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Re: summary of reification?

From: Pat Hayes <phayes@ai.uwf.edu>
Date: Wed, 6 Feb 2002 12:25:50 -0600
Message-Id: <p0510143bb88723ac59e5@[65.212.118.208]>
To: Sergey Melnik <melnik@db.stanford.edu>
Cc: w3c-rdfcore-wg@w3.org
>Brian,
>
>after your excellent job of summarizing datatyping periodically, I feel
>a desire for your summary of reification, so once you get to it... ;)
>
>I did not follow the recent postings all too closely, but here is a
>scoop of how reification is currently used in some commercial
>applications I helped with.
>
>- (Reified) statements are first-class objects in the programming
>language, just like resources and literals. For example, they can be
>used in the object position of another statement. At the API and storage
>level, the URI-identity of (reified) statements is irrelevant (no URIs
>are used/generated).

OK

>
>- Efficient exchange of RDF data that contains reified statements is
>done using an alternative RDF syntax, which supports compact XML
>representation of reified statements (I guess, the 4-triple form could
>be used as well, but it's just waaay too verbose for exchange and needs
>special care during parsing...)

That sounds like saying that reification does not use reification. 
The 4-triple form IS reification in RDF, right? If not, what do you 
mean by 'reification' here?

>- Existence of a reified statement does not imply the existence of the
>corresponding asserted statement.

OK, but...

>Each asserted statement can be viewed
>as also (implicitly) existing in its reified form.

....what does that mean, 'implicitly existing' ? Is it a valid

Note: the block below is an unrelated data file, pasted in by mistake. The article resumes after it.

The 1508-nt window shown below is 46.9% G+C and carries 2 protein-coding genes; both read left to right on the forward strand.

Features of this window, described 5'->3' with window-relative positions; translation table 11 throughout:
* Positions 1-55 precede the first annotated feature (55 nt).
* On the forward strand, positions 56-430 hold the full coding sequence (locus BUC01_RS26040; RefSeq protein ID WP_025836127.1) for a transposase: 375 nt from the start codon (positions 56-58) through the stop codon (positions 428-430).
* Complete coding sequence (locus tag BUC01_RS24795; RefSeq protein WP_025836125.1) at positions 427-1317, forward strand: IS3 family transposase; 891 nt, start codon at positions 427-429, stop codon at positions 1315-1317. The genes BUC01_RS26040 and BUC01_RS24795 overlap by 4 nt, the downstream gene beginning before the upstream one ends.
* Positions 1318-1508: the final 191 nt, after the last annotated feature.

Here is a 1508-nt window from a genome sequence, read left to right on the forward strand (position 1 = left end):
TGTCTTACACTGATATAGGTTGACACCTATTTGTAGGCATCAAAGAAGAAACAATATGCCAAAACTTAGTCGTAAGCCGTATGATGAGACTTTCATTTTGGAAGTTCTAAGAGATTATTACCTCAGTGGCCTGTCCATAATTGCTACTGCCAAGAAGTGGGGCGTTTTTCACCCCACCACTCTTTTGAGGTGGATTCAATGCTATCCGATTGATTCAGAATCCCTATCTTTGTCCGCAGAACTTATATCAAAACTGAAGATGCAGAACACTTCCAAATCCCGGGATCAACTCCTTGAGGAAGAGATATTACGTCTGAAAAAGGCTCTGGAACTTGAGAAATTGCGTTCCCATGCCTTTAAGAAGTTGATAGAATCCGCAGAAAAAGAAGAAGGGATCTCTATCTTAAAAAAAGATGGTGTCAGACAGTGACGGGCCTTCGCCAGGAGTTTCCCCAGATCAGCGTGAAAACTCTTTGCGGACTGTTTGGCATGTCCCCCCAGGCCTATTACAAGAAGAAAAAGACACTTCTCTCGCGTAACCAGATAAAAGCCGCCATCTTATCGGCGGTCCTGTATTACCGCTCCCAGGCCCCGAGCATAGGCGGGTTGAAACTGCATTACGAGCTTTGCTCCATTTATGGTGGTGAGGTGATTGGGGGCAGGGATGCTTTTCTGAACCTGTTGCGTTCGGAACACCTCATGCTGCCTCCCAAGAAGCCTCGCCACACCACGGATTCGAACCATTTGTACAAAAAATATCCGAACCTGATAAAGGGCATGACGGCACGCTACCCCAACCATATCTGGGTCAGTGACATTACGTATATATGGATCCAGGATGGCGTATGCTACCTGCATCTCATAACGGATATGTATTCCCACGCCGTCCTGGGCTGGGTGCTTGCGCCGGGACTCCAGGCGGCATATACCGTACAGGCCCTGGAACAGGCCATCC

inference from a triple to its reified form? I hope not, see below.

>The predicates
>rdf:subject, rdf:predicate and rdf:object and never used. A query like
>(X, rdf:subject, <uri>) is stated as X = (<uri>, wildcard, wildcard)
>instead.

What a VERY good idea. In other words, RDF reification is not used.

>In the above approach, neither bNodes, nor additional 4 triples are ever
>used for dealing with reification. In this perspective, our decision on
>reification would probably have no impact on the implementation. Maybe
>we should not be all too academic and/or religious about how to
>formalize reification properly. We could just simply move it out of the
>way quickly and focus on making the use of reification more
>interoperable and efficient (specifically, I hate using an alternative
>syntax!).

Or, better, why not just trash it, since apparently nobody uses it anyway.

>
>I see two ways of how the semantics of reification could be attacked:
>
>1. Explain the semantics using bNode + 4-triple constructs. Applications
>are free to use a compact representation. If statements are used as
>first-class objects, they can be treated just as some kind of bNodes.
>The API-level identity of such bNodes is functionally determined by
>their (s,p,o)-description. Alternatively, the applications can generate
>exactly one such bNode for each (s,p,o) etc. Same trick could be applied
>for  dealing with functionally determined bNodes in the model theory.

No trick is needed. The ordinary MT already would treat the 4-triples 
in this way already; reification is semantically transparent, on this 
view. Which is another way of saying that we are trashing it. After 
all, there's no way to stop anyone writing those 4-triples if they 
want to, right? Trashing it doesn't make it illegal, it just says 
that we aren't saying anything particular about what it means: its 
not a language feature, its just a way you might want to write some 
RDF. Go ahead if y'all feel like it.

Pat
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Received on Wednesday, 6 February 2002 13:25:15 EST

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